By Sam Nussey, Makiko Yamazaki and Miho Uranaka
TOKYO (Reuters) -Japanese chip equipment maker Kokusai Electric on Tuesday trimmed the indicative pricing for its $730 million initial public offering by about 3%, which a source said partly reflected chip designer Arm’s lacklustre performance.
The indicative price range was set at 1,830-1,840 yen per share, KKR-backed Kokusai said in a regulatory filing on Tuesday, compared with 1,890 yen previously.
Kokusai said the lower range reflected the view of institutional investors and the state of the stock market.
The dull share price performance of SoftBank Group’s Arm since its listing last month was one of the factors behind the move, said a source familiar with the matter, who declined to be named because the information was not public.
If its IPO prices at the top of the range, Kokusai, which manufactures machines that deposit thin films on silicon wafers, will offer 108.3 billion yen ($729 million) worth of shares and have a market valuation of 423.9 billion yen, excluding an overallotment.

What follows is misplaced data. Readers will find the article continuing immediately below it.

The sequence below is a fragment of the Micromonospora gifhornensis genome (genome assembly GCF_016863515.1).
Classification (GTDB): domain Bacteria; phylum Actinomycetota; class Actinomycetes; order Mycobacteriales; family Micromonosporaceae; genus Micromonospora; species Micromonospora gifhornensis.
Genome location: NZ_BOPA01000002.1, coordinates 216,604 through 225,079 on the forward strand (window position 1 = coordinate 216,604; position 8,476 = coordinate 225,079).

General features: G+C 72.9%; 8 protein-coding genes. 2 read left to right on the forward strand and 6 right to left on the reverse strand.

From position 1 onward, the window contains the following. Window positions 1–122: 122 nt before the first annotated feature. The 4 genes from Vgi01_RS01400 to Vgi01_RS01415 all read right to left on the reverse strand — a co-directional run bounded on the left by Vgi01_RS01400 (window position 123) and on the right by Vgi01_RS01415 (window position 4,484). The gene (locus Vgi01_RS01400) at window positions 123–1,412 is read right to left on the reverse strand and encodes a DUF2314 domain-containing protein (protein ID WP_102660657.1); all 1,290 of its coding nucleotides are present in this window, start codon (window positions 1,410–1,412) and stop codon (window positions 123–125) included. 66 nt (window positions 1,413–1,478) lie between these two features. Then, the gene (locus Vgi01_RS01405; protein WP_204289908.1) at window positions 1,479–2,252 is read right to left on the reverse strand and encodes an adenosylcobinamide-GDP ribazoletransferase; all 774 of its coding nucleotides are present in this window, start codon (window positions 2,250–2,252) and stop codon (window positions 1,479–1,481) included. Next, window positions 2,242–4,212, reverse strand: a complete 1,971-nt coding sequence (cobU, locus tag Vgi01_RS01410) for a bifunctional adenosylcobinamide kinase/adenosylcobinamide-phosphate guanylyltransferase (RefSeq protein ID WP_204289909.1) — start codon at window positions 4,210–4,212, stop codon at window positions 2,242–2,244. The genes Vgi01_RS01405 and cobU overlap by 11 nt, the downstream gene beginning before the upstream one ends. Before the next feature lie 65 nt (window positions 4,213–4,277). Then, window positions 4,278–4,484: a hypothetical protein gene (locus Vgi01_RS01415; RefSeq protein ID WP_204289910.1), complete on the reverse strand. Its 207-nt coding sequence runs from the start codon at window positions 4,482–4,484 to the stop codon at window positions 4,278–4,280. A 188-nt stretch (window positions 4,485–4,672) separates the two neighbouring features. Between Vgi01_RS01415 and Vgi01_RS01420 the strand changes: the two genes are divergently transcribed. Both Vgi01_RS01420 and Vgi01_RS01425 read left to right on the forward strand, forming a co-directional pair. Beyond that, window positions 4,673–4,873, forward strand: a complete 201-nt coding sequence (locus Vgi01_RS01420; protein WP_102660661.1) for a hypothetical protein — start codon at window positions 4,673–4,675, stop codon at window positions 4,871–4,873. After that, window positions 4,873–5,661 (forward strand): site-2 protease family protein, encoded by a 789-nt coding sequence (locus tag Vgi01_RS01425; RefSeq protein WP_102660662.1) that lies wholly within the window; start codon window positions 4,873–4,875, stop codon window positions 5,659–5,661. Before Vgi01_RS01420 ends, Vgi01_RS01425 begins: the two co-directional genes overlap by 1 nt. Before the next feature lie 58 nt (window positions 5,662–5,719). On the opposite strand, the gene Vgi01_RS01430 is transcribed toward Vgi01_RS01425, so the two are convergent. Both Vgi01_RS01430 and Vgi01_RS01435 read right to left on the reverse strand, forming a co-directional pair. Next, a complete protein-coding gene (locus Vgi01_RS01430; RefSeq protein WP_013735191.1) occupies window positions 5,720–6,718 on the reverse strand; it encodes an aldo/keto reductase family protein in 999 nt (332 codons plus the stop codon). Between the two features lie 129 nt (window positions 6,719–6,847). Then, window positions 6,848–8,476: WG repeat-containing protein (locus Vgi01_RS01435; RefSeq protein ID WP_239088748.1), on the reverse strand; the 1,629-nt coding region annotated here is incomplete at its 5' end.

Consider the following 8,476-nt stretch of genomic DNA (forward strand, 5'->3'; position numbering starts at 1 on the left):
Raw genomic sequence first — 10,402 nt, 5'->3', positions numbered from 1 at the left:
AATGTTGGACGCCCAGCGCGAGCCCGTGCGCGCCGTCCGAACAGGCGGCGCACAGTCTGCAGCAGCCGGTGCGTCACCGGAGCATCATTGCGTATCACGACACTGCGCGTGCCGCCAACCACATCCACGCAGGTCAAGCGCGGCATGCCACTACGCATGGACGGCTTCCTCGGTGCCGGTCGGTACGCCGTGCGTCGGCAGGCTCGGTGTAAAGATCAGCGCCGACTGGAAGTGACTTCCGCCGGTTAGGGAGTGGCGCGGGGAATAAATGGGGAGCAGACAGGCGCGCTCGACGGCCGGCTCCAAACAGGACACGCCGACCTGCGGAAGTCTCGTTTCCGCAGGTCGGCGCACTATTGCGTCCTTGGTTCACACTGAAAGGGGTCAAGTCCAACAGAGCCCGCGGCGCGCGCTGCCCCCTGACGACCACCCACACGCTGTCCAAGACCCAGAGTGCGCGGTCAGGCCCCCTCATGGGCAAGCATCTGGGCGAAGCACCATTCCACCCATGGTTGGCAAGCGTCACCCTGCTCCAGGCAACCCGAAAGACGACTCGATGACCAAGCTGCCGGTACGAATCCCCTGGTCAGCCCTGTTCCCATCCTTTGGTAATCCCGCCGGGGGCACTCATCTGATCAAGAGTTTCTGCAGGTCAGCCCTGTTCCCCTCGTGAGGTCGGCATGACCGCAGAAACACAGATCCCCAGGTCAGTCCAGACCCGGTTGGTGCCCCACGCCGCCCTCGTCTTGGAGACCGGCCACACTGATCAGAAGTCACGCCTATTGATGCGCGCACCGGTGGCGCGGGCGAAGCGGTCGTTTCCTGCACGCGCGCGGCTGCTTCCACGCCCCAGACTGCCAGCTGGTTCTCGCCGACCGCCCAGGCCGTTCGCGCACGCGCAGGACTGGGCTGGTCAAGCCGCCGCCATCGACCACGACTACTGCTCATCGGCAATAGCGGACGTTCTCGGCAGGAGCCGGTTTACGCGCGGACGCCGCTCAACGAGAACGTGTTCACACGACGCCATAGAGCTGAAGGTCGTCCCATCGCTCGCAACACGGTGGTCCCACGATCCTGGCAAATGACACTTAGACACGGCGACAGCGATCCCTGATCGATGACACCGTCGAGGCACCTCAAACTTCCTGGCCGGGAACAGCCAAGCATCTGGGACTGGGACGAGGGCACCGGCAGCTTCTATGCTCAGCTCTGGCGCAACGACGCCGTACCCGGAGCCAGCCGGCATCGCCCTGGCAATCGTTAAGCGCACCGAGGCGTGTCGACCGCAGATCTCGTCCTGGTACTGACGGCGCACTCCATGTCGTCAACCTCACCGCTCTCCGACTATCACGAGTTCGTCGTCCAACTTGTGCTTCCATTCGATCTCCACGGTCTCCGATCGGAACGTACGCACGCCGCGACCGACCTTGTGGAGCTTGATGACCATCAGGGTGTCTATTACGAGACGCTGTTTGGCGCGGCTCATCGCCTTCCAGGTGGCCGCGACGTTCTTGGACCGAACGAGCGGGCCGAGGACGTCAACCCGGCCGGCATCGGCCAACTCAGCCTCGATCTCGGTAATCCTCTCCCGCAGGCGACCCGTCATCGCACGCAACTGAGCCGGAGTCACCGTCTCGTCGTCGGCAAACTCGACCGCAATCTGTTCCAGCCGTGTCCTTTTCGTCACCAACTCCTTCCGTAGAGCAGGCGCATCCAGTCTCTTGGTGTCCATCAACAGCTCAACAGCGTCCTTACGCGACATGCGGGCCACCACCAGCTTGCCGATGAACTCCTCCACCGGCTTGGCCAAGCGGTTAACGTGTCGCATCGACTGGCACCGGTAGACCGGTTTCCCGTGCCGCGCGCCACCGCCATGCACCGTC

Capital Research and Management and Lazard Asset Management have committed to purchase shares at the offer price, Kokusai said in a separate filing.
Kokusai’s largest customers are Samsung Electronics, TSMC and Micron Technology, collectively accounting for more than 40% of its revenue.
Investors are assessing the outlook for chip demand amid a slump in the market for smartphones and personal computers, even as capital is flowing to companies seen as benefiting from investment in artificial intelligence.
Samsung’s profit is expected to slump 80% when it reports quarterly earnings on Wednesday, as rock-bottom memory chip prices recover more slowly than expected. Micron last month forecast a quarterly loss.
($1 = 148.5200 yen)
(Reporting by Sam Nussey, Makiko Yamazaki and Miho Uranaka; Additional reporting by Kaori Kaneko; Editing by Christian Schmollinger, Sonali Paul and Edmund Klamann)